If you submit (Even if the book is under the preference of the word count.) will the agent mention if they think regardless of if the book (It’s a 7 book series, but I got book 1 done as a stand alone) is great but lacking word count. Will they just use that as a way to reject, or if they accept even if the word count is greatly low?
You’re not likely to get ANY feedback on a query – so they won’t tell you why they rejected. All you can do is produce the best book and story you can and then put it out there.
If you have requests from agents for fulls (the full manuscript), then you’ll likely get some feedback. Not always, but most of the time.
Thank you so much for your help
I always thought this style allows you to move from one person to another if you say start following another character and stay in his head for some time. Guess I didn’t get it exactly right
Now I’m not sure if I read this right, but I checked some “tutorial”, and it mentioned you can use a combination of an indent and space between paragraphs. I do it since it seems “easy” for the eyes.
Good to hear. I was a bit unsure when I started thinking about it. I remember seeing some movies or series where they had Facelook instead of FB, so I thought there was some “hassle” to use FB
What if I have a bad experience with it and I use it as a base for the next plot point or scene? Can they still sue me?
I don’t plan to do so as this story isn’t fanfiction
Yes, I know one another person who does the same format-thingie like me I was very surprised but happy I’m not the only one
Well, one of my editors said they don’t do it, and they saw it in many novels (or it sounded that way ) I guess it’s one of the numerous styles, and that may change across countries to suits their tradition
This is really good to know
Thank you all so much
Use QueryTracker and submit to agents who take adult fantasy - I’ve not heard of NA fantasy, I’m only aware of NA as a contemp romance category. QueryTracker has over 1,600 agents listed and I can’t search by genre anymore as my subscription has expired, but I suspect you will easily find a few hundred agents who rep fantasy.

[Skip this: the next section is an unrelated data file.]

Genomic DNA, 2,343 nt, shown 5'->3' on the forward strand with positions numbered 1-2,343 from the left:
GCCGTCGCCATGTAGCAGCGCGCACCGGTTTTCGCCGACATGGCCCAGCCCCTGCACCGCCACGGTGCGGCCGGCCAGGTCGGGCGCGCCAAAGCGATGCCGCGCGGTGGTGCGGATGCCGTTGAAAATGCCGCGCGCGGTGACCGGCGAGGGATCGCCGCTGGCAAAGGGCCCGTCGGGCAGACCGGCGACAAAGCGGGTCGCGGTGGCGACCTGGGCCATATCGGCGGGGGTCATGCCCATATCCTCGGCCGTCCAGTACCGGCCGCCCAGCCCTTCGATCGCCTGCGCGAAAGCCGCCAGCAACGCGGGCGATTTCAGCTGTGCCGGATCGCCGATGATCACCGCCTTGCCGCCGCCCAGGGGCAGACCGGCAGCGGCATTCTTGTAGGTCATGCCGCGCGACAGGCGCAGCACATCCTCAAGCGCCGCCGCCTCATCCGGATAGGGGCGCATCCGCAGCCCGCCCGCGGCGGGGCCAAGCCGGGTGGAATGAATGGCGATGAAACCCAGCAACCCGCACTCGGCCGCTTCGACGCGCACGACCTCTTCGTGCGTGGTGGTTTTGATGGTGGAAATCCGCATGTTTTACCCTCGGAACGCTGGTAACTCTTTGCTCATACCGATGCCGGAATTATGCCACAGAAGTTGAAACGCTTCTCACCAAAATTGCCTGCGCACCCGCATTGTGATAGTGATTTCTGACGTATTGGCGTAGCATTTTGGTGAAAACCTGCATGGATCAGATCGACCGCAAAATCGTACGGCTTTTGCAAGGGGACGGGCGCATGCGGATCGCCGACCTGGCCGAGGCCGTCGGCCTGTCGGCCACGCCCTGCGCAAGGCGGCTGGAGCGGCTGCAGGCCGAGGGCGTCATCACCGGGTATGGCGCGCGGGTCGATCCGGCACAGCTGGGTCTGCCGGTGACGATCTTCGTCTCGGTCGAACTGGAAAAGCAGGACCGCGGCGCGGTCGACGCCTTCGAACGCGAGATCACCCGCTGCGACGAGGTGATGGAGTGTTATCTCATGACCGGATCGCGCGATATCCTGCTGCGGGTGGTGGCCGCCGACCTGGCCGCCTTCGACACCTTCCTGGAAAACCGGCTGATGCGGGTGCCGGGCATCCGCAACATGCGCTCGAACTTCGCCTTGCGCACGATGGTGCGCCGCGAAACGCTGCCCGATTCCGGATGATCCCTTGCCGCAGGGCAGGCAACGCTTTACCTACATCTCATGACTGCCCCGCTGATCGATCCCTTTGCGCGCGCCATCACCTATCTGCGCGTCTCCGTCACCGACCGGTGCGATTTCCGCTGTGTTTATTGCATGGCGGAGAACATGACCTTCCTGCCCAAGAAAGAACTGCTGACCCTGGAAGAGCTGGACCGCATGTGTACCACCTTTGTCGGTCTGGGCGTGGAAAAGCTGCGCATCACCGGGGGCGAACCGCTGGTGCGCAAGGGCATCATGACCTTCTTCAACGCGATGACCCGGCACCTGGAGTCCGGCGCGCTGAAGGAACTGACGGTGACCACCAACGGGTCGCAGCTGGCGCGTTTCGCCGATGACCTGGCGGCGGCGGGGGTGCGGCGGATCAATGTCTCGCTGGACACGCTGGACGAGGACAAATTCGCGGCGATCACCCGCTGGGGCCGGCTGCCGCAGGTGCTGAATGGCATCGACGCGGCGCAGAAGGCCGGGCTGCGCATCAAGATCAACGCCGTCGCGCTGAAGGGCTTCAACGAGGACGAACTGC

Here’s a blog that will explain it: http://www.rightsofwriters.com/2010/12/can-i-mention-brand-name-products-in-my.html
The article explains the following 4 things that can get you into trouble:
The four areas of law to consider in connection with brand names are “trademark infringement,” “trademark dilution,” "trademark tarnishment,"and “defamation.”
As to head-hopping with omniscient, this is the best article I found that explains it: https://thewritepractice.com/head-hopping-and-hemingway/
It uses Ernest Heminway’s The Old Man and the Sea which is written in 3rd-person omniscient.
Thank you so much for your help
In business writing and on websites (like wattpad) you don’t indent paragraphs. You put a blank line between paragraphs. But in novels (ebook and print), you indent paragraphs and do not have a blank line between paragraphs.
And for a scene change in print, you put in a blank line. I guess that’s true for ebooks as well, but if the blank line is at the end of the screen on the e-reader or the beginning of the next screen (when you scroll), it might be missed by the reader. So I put in a blank line, something like * * * *, and another blank line for a scene change.